Picture the scenario:
You've just spent months preparing a dazzling and successful exhibition at OTC. Attendees flocked to your booth. Your messaging was seen and experienced by hundreds of targeted prospects. Your sales team worked hard and your database is overflowing with qualified leads. Your bosses are ecstatic. Great job! Time to go back to the office, put your Nike's on and get back to business as usual, right?
Don't lose that momentum! After a big show like OTC a day or two to decompress can be a good thing, but then it's time to get to work turning those leads into opportunities and leveraging new relationships to drive business growth. In other words, it's time to sell!
First, it's critical to get buy-in from your business development (BD) team to set aside time after the event for evaluation of opportunities, distribution of sales leads, and discussion with sales staff about post-show follow up. BD and marketing teams should work together to insure that sales progress is monitored closely and all show leads are carefully tracked. It's all about ROI in the exhibitions business, and nothing proves the value of your well-executed trade show efforts to VP's of Finance quite like qualified leads, proposal opportunities, and closed sales.
Second, you should carefully review attendee data captured at the show for future use. Since there's so much face-to-face interaction at OTC, attendees will generally provide more detailed information to your team about their needs, sales cycle and level of urgency, than what can be obtained elsewhere. By reviewing feedback you'll gain an accurate sense of how your message is resonating and how your prospects are responding. Then you can adjust the direction of targeted campaigns, product development initiatives and sales follow-up efforts accordingly, to maximize your impact.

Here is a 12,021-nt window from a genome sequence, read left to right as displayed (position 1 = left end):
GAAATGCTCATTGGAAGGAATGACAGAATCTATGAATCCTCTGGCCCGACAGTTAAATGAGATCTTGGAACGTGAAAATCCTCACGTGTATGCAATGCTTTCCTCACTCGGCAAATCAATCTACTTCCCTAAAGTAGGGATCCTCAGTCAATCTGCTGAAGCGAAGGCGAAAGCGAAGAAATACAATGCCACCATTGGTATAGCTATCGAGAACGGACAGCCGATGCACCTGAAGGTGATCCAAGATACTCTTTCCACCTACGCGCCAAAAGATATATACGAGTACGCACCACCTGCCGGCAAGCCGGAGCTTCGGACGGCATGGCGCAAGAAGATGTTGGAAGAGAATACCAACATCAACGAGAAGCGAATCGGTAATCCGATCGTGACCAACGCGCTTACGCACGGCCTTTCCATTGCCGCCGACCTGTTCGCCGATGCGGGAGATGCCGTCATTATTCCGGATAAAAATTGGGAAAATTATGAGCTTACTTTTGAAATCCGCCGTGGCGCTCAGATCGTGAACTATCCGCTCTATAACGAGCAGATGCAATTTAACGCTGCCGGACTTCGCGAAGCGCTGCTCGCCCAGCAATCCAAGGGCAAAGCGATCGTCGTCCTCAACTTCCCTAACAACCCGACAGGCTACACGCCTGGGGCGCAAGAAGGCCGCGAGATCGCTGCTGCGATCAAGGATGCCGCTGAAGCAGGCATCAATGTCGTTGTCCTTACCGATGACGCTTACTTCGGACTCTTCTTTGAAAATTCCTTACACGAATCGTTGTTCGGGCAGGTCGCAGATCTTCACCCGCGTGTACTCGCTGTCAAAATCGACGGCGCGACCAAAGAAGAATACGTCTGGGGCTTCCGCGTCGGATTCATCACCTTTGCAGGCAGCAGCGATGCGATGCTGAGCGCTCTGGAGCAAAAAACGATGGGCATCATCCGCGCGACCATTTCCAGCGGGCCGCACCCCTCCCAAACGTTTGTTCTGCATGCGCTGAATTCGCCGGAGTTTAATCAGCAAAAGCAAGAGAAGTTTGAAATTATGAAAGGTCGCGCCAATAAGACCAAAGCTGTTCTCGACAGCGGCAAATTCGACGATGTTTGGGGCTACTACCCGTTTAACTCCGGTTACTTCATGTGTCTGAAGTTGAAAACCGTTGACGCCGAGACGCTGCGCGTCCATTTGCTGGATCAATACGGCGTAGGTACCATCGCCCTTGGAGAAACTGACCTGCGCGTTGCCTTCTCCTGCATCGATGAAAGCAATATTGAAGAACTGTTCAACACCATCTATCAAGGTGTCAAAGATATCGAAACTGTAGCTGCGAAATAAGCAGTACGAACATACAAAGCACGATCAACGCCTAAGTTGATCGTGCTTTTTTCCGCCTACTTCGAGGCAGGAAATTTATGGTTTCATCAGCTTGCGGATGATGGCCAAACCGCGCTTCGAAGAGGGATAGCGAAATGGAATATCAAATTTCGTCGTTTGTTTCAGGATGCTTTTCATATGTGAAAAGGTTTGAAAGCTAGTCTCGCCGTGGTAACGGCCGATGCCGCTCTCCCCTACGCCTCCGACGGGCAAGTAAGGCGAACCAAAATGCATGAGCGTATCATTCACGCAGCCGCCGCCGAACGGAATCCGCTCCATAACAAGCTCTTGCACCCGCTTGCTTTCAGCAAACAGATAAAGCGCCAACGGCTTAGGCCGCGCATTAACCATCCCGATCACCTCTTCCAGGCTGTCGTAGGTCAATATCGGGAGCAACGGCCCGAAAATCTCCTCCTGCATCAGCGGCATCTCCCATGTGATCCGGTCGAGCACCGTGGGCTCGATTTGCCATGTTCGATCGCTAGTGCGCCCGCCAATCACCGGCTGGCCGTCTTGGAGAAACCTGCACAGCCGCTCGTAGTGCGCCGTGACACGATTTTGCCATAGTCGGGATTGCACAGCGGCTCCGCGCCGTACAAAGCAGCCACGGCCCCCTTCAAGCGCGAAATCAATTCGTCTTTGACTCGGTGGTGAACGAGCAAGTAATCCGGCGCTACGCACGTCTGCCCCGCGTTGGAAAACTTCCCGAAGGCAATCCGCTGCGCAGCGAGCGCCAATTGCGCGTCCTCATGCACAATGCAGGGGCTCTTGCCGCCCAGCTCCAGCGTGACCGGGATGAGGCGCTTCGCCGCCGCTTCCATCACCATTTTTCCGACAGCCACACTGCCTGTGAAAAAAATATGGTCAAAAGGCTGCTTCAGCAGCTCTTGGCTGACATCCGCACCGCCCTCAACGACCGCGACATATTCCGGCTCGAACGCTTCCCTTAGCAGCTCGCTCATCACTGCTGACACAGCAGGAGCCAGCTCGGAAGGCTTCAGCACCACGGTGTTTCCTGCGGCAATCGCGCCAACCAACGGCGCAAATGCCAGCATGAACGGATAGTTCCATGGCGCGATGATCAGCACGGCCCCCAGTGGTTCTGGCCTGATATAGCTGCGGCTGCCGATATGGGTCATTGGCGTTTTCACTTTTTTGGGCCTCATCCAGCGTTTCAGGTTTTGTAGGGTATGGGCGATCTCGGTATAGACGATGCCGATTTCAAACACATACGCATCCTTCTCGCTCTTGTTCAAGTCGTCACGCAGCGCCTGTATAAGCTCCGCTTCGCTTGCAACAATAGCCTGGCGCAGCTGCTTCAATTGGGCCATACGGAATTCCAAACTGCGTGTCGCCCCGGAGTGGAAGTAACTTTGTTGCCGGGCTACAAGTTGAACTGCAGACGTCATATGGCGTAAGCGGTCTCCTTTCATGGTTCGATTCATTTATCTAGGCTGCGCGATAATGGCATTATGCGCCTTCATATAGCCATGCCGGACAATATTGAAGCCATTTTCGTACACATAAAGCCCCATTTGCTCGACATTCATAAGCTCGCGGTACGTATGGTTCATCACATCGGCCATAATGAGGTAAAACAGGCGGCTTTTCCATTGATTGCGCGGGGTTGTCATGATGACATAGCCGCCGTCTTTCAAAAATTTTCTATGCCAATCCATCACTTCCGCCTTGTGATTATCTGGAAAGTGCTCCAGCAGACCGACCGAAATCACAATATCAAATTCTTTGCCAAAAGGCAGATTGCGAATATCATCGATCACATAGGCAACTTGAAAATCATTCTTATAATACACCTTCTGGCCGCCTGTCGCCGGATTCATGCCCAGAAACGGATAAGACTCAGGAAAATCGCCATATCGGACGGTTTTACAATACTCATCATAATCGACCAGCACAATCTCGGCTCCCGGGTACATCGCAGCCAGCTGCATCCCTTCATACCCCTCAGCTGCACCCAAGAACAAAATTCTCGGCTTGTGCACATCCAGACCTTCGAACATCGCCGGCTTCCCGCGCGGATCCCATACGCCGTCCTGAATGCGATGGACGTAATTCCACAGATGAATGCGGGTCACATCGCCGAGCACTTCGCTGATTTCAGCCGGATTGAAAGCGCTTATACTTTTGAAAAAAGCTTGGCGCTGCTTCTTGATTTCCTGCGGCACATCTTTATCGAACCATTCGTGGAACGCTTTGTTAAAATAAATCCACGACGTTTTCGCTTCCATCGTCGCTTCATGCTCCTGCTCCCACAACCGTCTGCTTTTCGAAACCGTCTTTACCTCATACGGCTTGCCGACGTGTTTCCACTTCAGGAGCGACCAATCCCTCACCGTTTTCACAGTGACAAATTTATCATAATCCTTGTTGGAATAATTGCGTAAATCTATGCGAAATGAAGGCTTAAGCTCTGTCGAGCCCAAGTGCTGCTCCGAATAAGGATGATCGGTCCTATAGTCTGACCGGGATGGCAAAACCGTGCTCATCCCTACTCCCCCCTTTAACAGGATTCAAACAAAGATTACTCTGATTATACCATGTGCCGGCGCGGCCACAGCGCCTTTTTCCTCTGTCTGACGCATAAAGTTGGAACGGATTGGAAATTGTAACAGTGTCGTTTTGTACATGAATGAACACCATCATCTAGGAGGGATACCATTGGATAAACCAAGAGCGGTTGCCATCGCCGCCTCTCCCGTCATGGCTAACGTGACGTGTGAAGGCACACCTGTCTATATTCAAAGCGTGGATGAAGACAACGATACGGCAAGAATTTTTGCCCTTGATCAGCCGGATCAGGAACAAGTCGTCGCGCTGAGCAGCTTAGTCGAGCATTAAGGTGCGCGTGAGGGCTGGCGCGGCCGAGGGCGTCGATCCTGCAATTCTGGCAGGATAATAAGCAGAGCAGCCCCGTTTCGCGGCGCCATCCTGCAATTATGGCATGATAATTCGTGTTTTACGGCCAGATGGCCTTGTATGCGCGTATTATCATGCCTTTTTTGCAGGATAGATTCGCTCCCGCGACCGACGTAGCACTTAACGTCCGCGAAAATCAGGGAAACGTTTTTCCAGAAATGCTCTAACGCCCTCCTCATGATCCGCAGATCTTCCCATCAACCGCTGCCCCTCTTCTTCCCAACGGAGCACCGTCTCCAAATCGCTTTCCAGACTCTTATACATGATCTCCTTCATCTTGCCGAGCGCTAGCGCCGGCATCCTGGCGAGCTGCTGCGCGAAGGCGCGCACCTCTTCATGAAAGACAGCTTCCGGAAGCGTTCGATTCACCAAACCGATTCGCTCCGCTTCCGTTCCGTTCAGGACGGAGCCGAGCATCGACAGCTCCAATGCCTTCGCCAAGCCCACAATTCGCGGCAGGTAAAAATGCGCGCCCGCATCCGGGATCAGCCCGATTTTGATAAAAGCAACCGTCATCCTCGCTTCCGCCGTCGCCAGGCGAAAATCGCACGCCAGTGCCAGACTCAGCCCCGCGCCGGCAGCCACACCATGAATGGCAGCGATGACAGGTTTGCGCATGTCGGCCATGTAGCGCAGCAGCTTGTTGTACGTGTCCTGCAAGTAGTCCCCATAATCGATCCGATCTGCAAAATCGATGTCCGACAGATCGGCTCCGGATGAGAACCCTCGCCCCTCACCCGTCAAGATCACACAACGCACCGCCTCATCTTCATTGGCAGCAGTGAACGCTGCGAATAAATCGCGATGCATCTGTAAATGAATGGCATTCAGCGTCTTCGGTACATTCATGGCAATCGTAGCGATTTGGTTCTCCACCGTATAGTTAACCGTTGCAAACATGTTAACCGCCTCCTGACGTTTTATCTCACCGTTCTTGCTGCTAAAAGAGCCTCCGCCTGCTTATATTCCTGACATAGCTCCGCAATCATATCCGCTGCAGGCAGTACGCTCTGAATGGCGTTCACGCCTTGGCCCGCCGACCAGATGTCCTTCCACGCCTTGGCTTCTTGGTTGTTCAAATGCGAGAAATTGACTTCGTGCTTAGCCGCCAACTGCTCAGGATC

Next, while the memories of OTC are still fresh in everyone's mind, it's a great time to talk with your creative team and exhibition partners about best practices, areas that need improvement and preliminary plans for next year's show. As time goes by it's easy for little things you've made notes about or great ideas you've seen in other stands to be forgotten, so a quick post-show call with vendors to to go over these things is time well spent.
Finally, you should consider using a successful show experience as a PR and social media tool. During and after a particularly successful event updating your website and social media profiles with pictures and attendee impressions from the event will raise your visibility and give those who couldn't be there a chance to experience your brand. Working with your agency to prepare case studies, awards submissions and articles for trade publications is another great way to maximize the impact of your event program.